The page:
The deadliest wildfire in the history of the US state of California that has killed at least 85 people was finally brought under control after burning for more than two weeks, authorities said on Sunday.
Photo/Kathleen Ronayne, File After a brief delay to let a downpour pass, volunteers resume their search for human remains at a mobile home park in Paradise, Calif.
It is the most destructive blaze in California's history and the deadliest wildfire in the U.S. in a century.
The fire was contained after 85 civilians died and almost 14,000 homes were destroyed.
Crews are sifting through ash and debris looking for human remains while also trying to fix power, telephone and gas utilities.
Blizzard conditions blast US Midwest
American Airlines issued a statement on Sunday afternoon, warning that more delays and cancellations were likely this evening. Jeff Colyer declared a state of emergency after 2 to 14 inches (5 to 36 centimetres) of snow fell in parts of Kansas.
Searchers will have a few more days of dry weather but starting late on Tuesday, another 2in to 5in of rain is expected to drop on the Sierra Nevada foothills through to Sunday, hampering work and renewing fears of flash floods and mudslides, forecasters said. A declaration of 100% containment does not mean that the fire is completely put out, but it indicates that firefighters have been able to create a successful containment barrier.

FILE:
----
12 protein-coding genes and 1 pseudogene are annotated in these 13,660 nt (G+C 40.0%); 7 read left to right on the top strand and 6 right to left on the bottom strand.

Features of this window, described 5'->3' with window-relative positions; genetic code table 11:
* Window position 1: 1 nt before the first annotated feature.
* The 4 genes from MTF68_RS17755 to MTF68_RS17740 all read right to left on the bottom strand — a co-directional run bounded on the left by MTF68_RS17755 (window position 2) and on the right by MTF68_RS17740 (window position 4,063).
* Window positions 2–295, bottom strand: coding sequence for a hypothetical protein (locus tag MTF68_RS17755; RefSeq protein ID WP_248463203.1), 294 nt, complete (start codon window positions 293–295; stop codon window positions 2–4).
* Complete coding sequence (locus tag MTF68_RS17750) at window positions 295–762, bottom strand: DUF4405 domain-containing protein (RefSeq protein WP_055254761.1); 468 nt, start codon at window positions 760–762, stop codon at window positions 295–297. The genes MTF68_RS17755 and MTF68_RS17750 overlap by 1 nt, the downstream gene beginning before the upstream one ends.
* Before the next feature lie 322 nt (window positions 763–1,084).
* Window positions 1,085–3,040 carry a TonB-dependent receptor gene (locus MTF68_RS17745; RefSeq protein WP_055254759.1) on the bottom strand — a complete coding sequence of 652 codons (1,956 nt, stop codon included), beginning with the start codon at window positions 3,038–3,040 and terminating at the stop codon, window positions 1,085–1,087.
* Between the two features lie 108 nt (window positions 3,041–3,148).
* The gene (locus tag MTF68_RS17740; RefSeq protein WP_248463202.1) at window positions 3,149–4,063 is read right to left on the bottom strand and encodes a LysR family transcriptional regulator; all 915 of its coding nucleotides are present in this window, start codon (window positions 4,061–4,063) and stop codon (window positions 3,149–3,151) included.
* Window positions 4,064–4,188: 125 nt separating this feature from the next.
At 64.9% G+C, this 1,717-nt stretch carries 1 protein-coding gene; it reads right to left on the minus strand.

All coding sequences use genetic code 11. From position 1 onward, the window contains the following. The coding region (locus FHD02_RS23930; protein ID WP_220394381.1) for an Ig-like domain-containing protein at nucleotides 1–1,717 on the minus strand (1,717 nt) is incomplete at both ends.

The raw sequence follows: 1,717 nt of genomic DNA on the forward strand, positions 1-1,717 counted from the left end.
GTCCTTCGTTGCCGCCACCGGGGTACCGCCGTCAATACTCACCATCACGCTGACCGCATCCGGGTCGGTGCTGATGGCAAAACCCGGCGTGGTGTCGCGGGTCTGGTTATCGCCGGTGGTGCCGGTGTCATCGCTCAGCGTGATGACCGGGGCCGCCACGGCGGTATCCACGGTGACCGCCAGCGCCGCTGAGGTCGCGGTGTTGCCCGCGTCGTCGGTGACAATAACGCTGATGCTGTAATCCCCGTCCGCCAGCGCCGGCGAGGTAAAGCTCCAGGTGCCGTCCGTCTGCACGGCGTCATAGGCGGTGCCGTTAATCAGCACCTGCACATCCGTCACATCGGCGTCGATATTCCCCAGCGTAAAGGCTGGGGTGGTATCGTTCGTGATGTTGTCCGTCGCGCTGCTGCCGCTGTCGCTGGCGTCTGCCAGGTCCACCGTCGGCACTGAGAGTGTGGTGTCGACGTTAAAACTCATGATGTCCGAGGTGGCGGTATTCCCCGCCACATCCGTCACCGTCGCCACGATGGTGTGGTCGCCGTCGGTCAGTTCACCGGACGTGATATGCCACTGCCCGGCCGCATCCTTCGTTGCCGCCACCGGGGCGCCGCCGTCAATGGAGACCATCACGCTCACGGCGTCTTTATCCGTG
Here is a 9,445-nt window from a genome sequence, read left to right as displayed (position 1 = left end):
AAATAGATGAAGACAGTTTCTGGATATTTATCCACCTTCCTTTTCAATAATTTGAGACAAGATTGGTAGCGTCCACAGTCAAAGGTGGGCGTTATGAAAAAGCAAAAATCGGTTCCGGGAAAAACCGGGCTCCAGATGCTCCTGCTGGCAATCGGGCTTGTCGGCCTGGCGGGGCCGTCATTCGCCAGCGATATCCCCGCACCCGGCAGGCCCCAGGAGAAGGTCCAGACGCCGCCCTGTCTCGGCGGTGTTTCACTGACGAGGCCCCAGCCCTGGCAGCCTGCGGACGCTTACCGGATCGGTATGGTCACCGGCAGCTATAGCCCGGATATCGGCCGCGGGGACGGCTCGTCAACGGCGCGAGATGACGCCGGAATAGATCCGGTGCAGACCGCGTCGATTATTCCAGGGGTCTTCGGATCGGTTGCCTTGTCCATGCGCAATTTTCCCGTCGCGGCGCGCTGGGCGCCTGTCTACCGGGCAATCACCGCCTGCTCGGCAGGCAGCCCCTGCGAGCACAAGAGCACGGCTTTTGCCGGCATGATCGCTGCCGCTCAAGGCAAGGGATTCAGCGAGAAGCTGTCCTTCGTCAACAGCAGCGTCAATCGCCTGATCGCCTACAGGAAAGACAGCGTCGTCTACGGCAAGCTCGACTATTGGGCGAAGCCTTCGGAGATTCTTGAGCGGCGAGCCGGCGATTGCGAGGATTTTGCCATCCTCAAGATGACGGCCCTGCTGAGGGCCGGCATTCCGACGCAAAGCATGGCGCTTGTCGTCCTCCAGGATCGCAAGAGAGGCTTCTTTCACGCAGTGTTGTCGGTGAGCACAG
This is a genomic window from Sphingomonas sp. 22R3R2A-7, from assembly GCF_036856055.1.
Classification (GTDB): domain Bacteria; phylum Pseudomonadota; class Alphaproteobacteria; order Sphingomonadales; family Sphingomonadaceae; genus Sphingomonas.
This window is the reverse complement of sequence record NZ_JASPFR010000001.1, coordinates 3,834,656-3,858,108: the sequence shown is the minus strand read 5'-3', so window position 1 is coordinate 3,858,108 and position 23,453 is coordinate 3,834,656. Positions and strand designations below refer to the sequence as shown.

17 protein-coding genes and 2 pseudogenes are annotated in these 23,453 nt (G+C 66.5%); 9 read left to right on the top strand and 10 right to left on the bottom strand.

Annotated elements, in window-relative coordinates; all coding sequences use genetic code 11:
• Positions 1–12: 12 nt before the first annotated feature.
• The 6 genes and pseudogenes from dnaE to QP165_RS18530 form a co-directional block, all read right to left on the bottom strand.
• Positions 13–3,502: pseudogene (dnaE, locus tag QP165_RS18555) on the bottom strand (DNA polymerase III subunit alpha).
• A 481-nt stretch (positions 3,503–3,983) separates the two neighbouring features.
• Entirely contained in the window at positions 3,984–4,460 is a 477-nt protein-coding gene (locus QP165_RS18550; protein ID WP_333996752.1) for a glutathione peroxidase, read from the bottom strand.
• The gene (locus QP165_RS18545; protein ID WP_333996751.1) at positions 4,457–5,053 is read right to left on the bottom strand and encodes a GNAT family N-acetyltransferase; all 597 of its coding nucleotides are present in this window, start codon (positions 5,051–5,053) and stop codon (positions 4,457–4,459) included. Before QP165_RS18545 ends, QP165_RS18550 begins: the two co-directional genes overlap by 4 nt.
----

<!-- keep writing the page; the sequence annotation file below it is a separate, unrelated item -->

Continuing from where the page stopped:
"All the vegetation has burned away, and that's a unsafe recipe for mudslides", Hurley said.
The search for remains came to a temporary standstill in Paradise on Friday after rain and strong winds made fire-weakened trees risky, CNN affiliate KCRA reported.
A massive wildfire that killed dozens of people and destroyed thousands of homes in Northern California is finally contained.
US President Donald Trump, who visited one of the worst-hit towns called Paradise last weekend, caused some consternation by saying that the fires were due in part to forestry mismanagement.
The California town of Paradise - which was destroyed by the wildfires - was a popular destination for retired people, with a quarter of its 27,000 residents aged 65 or older.
In Southern California, more residents were allowed to return to areas that were evacuated because of the 151-square-mile (391-square-kilometer) Woolsey Fire as crews worked to fix power, telephone and gas utilities.